Friday, February 20, 2015


'Carry on Cadets'

The pride of place

By MP Mark Strahl/Voice file photo


've always been proud of our local cadets. No matter the occasion, whether in extreme heat or in the rain and sleet, these 12 to 18 year old young Canadians are there whenever we gather at the local cenotaph, doing their part to add dignity and meaning to our remembrance.


I had the opportunity to witness some of the training that these dedicated young men and women go through when I was invited to visit the 147 Airwolf Royal Canadian Air Cadet Squadrondrill practice in Chilliwack. Conducted in the Princess Armouries, a City of Chilliwack Heritage Building which is over 100 years old, the 70 or so cadets put on an impressive, and I'm told, impromptu inspection ceremony, complete with a marching band and a march past at the end of their three hour evening of training.


I was also there to present the Duke of Edinburgh’s Bronze Award to a young woman and accomplished cadet, Jordan Baker. The Duke of Edinburgh’s Award “empowers young people…to make a difference in their own lives and the lives of others, by exploring their potential, taking on new challenges, giving back to their communities, and achieving success.”  Jordan certainly has earned her award, and her parents and cadet comrades were justifiably proud and inspired by her achievement.


I was struck by the passion of both the cadets and even more so the officers who give so much of their time and energy to promoting and mentoring young people in what former National Defence Minister Peter Mackay often referred to as "the best youth program in Canada."


There is no cost to join, and an impressive and hard working Parent Committee leads the fundraising efforts for the many extracurricular activities and trips that are offered. Indeed, if 147 Airwolf is any indication, the cadets are an extremely diverse group that cares only about your willingness to seek to better yourself no matter what circumstances have brought you to their door. I'm told that only about 1 in 10 Cadets seeks out a career in the military after they "age out" at 19, so this program is for anyone seeking adventure, activity and camaraderie, not just those who think a career in the Canadian Armed Forces might be for them.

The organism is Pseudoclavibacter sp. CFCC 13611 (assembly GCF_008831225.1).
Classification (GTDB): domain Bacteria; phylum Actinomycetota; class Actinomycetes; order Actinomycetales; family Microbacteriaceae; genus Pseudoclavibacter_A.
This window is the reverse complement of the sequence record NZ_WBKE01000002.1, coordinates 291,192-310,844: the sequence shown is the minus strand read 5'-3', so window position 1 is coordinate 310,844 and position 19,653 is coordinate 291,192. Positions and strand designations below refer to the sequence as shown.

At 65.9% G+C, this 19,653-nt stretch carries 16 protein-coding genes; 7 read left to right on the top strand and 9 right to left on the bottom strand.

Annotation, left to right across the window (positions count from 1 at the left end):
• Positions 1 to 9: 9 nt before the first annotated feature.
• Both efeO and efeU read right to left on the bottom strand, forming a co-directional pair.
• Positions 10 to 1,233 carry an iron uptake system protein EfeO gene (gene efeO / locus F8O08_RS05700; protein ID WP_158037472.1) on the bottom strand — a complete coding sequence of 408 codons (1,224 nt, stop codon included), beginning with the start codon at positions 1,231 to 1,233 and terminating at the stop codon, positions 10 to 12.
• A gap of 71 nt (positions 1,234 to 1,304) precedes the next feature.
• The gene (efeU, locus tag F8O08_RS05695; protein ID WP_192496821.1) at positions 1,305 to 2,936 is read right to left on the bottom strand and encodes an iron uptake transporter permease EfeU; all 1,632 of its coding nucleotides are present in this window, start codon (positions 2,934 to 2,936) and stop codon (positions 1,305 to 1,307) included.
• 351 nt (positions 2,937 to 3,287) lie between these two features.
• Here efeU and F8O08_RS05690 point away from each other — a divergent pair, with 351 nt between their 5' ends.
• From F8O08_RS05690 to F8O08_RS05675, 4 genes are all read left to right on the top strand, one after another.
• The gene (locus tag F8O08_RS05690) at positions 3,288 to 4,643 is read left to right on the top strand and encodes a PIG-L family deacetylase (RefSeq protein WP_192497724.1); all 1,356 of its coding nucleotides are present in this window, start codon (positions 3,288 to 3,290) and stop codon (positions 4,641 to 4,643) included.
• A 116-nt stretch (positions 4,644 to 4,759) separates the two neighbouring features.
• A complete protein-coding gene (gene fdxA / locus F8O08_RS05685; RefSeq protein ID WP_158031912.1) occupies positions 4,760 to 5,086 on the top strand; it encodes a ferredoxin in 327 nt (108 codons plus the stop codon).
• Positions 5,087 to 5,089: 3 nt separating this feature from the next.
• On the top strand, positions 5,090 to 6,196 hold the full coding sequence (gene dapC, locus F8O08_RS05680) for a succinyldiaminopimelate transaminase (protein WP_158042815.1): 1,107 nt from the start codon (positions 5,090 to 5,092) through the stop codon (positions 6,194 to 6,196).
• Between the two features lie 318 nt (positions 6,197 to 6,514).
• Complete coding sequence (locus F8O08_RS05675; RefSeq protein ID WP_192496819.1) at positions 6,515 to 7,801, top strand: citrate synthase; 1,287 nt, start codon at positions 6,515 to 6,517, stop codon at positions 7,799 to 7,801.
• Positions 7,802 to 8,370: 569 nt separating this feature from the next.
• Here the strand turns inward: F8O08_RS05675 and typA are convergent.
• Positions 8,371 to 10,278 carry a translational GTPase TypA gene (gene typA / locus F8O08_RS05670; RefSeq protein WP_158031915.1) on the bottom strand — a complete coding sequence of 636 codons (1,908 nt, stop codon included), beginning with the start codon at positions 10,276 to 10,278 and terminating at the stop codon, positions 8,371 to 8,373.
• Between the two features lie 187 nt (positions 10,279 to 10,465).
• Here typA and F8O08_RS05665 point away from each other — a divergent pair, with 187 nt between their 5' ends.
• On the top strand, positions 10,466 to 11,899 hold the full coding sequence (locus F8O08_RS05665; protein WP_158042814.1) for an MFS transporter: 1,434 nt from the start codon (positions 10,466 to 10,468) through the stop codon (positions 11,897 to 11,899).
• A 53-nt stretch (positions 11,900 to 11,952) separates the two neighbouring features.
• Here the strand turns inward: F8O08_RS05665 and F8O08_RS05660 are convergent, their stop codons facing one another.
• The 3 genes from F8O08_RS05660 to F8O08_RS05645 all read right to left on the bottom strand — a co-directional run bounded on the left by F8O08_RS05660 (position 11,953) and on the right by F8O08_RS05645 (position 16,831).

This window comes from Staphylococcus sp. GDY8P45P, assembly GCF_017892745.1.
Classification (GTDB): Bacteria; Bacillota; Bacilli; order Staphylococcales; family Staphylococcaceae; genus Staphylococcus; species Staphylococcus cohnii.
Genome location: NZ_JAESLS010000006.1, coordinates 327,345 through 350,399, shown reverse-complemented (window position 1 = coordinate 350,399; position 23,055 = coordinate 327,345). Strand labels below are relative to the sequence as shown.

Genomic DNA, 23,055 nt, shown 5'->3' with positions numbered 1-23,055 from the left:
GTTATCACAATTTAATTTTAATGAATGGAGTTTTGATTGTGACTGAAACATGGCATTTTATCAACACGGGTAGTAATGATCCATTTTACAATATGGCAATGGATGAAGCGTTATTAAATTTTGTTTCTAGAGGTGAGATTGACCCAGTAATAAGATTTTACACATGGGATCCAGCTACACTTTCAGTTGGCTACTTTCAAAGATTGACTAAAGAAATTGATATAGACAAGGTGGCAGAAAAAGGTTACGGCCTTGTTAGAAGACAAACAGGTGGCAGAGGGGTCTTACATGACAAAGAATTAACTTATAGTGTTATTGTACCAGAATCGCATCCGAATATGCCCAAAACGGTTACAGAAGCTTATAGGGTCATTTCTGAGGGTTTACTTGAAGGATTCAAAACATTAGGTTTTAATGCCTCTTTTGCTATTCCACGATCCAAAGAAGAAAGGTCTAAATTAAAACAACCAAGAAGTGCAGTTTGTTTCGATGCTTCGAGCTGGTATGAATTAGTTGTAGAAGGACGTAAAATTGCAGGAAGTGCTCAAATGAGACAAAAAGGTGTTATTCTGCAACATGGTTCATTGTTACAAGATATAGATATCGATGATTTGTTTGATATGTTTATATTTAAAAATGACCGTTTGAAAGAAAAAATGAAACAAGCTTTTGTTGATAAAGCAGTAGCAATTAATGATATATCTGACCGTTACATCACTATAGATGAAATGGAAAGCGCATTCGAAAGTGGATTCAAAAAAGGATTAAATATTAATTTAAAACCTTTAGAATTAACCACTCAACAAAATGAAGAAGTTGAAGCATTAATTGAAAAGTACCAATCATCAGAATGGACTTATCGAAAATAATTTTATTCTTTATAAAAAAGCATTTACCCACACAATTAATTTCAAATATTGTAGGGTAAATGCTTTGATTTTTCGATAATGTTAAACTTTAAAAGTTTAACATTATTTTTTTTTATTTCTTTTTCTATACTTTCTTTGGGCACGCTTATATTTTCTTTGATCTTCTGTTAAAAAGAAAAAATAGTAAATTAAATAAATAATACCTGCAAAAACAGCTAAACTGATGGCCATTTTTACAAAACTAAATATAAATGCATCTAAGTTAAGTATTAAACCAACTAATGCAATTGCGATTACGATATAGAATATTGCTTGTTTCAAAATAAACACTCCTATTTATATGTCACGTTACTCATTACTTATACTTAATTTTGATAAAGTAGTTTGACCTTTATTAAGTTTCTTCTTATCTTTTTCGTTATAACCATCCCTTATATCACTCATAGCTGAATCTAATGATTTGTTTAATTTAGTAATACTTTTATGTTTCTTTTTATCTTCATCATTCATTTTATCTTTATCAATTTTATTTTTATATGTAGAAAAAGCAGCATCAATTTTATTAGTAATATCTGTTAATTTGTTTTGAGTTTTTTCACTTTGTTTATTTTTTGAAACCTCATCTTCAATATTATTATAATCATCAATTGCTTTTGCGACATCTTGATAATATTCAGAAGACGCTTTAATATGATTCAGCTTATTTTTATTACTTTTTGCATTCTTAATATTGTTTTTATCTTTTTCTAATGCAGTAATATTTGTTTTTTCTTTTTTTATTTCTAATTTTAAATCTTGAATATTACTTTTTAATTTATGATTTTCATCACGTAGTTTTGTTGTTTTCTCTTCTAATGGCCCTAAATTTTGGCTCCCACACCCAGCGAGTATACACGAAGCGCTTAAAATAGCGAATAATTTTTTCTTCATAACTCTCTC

The youth in these programs have a sense of purpose and quickly embrace the structure that it provides. Their beaming smiles when I asked them how long they'd been with the cadets and how they were enjoying it told me all I needed to know. The program is on the upswing in Chilliwack, and elsewhere across the country.


I spoke with many of the Flight Commanders and the Chief Warrant Officer Cadet, all student leaders in their teens, brimming with confidence and pride at having been selected to lead their fellow cadets and looking forward to the opportunity to take on additional responsibilities.


The Commanding Officer and his Officers were proud too - proud of the history of their Squadron, proud of each cadet that they were watching grow up before their eyes, and proud to be a part of this storied Canadian Armed Forces program.


I won't soon forget the experience of having 70 cadets come to attention and yell "GOOD EVENING, SIR!" after I started my remarks with "Good evening, Airwolf". I won't forget the strong leadership that I saw on display from the volunteers and those under their command. And next time I visit, I won't forget to polish my shoes first.


147 Airwolf, you passed inspection with flying colours. Please, carry on.




To find out more about the Cadet Program, visit


Mark Strahl is the Member of Parliament for Chilliwack—Fraser Canyon, and the Parliamentary Secretary to the Minister of Aboriginal Affairs and Northern Development





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